Some of the smaller infill developments are not included on here, but you get the idea of how much is really be proposed right now.

Not including the Railyards, we are looking at over 3200 units, over 800 new hotel rooms, tens of thousands of retail square footage, and almost a million is new office space. How much will actually happen? Time will tell. From the looks of things though we should have a major population boom in the next few years.

Those number don't even include the numerous other projects under construction right now, like the East End Gateway, 800 J Lofts, and 1801 L Street. Or the others proposed like the 130 units by CIM at 10th and K, 21st and T Townhouses and 130 units at 16th and N for the East End Gateway site I

Btw...does anyone have any idea what the hell is going on with sites 1 and 4 of the East End Gateway? CADA is extending a FIFTH exclusive right to negotiate with Lambert Development tomorrow on those sites. Are they even serious about developing them anymore?

Wednesday, June 14, 2006

And it only took a couple decades..

It finally looks like the city is VERY VERY close to getting redevelopment happening on the 700 block of K Street

This is such and important piece of the K Street puzzle. I am a little surprised at the price of getting this done, but honestly I don't care.

It's going to take money to get this done. Retailers are not going to pay a high rent to move onto K Street right now, bottom line. It was mentioned that the rate of return for Zeiden is very low, below 5% in some cases. He could do better with no risk putting the cash in a money market fund. Thank you for investing in Sacramento, Joe.

The timeline is the new retail should be open by Octoberish next year. Just in time for holiday shopping. How great is that going to be!

One piece of info I did enjoy hearing was that a good portion of the project will include stores that can't be found else where in Sacramento. Instead of the usual Borders or B&N, Cody's Books from Berkeley has been mentioned as one of the potential tenants. I'm really hoping for an Urban Outfitters as well.

Listening to Robbie Waters talk about K Street of the past and how forward he is looking to it getting back to the vibrancy on the 50s and 60s on K Street have me goose bumps.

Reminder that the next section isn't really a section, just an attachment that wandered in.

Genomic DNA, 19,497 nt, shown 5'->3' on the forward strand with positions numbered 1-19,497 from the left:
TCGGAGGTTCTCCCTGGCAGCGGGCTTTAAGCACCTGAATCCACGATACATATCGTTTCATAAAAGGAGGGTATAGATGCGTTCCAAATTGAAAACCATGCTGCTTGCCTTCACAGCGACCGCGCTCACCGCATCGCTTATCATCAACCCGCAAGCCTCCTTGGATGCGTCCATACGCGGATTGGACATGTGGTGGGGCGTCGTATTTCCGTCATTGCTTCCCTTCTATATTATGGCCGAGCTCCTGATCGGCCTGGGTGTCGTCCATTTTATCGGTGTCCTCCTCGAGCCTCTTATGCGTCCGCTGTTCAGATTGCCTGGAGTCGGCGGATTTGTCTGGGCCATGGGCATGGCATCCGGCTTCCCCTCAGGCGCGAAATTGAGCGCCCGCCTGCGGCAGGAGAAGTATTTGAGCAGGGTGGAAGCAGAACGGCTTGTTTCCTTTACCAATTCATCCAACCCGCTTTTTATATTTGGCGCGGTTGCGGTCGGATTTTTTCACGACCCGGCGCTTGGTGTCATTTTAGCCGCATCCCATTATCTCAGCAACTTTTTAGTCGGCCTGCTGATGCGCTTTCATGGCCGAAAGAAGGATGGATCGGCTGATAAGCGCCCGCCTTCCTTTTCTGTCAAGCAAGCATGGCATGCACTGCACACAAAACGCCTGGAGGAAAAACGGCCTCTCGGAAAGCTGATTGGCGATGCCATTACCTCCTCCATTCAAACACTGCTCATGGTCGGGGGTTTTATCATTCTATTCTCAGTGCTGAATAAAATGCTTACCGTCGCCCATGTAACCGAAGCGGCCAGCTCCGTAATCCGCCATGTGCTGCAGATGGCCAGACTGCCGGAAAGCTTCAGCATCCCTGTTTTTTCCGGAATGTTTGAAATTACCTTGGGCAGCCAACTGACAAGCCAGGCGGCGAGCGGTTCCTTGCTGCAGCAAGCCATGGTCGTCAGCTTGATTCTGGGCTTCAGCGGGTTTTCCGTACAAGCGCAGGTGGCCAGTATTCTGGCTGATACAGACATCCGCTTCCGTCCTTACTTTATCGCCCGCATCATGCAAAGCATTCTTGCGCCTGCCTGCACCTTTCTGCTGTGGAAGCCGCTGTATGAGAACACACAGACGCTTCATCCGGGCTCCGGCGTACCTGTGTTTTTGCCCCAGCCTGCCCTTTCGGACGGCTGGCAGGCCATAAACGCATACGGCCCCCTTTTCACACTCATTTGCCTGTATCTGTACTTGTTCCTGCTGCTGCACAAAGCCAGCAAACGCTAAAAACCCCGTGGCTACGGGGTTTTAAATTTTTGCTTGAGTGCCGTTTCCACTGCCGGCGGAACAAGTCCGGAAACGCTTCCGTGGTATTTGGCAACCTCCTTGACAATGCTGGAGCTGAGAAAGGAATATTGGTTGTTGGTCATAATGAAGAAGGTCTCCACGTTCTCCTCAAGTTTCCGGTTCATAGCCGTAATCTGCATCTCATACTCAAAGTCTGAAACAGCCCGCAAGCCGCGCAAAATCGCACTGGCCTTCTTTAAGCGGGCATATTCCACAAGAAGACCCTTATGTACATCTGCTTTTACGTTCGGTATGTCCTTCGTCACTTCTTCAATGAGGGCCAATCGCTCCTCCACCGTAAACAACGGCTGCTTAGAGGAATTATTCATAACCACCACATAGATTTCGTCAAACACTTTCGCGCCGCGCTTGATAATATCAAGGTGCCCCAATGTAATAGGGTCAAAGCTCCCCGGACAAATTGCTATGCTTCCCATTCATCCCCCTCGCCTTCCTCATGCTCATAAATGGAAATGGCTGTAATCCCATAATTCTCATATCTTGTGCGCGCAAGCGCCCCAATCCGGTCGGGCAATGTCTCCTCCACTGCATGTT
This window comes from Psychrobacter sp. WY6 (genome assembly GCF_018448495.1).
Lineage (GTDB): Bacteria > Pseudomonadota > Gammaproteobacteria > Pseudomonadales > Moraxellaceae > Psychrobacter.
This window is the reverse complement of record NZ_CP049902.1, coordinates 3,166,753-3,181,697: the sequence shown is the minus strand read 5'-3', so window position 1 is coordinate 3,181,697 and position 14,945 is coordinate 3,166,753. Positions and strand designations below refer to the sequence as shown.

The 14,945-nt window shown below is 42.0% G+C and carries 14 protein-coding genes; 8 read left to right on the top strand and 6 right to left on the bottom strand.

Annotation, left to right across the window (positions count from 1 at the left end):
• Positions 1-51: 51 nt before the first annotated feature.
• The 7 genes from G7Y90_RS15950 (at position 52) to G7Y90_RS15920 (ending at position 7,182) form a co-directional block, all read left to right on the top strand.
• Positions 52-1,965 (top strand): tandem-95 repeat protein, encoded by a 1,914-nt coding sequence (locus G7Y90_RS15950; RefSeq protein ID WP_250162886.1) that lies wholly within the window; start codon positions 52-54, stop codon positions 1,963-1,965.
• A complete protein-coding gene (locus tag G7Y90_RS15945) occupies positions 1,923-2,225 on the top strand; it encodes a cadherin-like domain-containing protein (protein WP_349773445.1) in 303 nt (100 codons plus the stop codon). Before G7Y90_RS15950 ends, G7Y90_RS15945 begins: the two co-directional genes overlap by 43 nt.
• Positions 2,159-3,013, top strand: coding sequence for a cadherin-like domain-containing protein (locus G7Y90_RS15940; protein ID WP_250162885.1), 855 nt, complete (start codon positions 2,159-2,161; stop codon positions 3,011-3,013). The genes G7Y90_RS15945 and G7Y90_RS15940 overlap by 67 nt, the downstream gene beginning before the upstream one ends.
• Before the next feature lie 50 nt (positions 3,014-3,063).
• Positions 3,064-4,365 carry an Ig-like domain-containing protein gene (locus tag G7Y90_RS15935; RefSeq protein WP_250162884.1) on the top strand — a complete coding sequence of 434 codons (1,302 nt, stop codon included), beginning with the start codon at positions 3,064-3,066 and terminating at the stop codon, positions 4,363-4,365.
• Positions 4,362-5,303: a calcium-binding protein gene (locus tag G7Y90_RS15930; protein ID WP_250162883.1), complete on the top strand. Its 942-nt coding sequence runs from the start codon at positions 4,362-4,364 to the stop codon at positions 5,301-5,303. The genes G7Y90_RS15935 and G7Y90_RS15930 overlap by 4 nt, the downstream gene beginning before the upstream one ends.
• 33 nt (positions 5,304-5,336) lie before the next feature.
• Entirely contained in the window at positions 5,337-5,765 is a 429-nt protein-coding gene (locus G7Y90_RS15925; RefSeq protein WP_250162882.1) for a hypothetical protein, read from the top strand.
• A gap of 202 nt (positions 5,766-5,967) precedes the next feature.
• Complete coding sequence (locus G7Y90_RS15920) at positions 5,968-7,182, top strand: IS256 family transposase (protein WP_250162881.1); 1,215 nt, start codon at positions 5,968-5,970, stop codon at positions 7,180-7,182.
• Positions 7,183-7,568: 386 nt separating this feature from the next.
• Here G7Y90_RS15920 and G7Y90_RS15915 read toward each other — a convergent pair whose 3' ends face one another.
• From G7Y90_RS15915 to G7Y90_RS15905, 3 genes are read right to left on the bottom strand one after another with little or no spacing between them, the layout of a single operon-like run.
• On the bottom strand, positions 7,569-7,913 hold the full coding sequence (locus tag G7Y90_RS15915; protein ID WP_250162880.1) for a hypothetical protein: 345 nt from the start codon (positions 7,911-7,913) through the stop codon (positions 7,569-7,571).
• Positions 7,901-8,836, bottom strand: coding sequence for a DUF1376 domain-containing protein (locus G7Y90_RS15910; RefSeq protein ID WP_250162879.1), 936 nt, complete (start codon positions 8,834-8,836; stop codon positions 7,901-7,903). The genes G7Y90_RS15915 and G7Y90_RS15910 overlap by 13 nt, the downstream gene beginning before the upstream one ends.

From the plans, the entire south side 700 block (52K Square Feet) will be new retail, along with 731 on the north side and the kiosk that might become a sidewalk cafe. I think I heard that there will be about 12 new stores when completed.

The one thing I would have rather seen is the 35K in office space be housing, but after the long wait, I can live with it. Esp with Saca and team potential providing 600 units on the 800 block.

2007 Holiday Party on K Street Mall. Hurrah!

Related Story From Last Weeks Business Jouranl

City OKs subsidy for K Street revival
By Terri Hardy -- Bee Staff Writer
Published 12:01 am PDT Wednesday, June 14, 2006

Sacramento Mayor Heather Fargo calls the 700 block of K Street the city's "ground zero" -- one of the area's most blighted streets and crucial to its revitalization.

In a step toward its renovation, the City Council unanimously granted a developer more than $15 million in land and cash Tuesday night to transform the area. Stores are expected to open in October 2007.

"This is a key project and a key block to get done," Fargo said. "This is the entry point of downtown."

Under the deal approved Tuesday, the city will grant a development team headed by Joe Zeiden a subsidy of $11.1 million in land and $4 million in cash. The Zeiden team will spend $17.6 million.

The project includes 52,000 square feet of ground-floor retail space, 35,000 square feet of office space on the upper floors and a flagship, 10,000-square-foot Z Gallerie Store. Zeiden owns the Z Gallerie chain.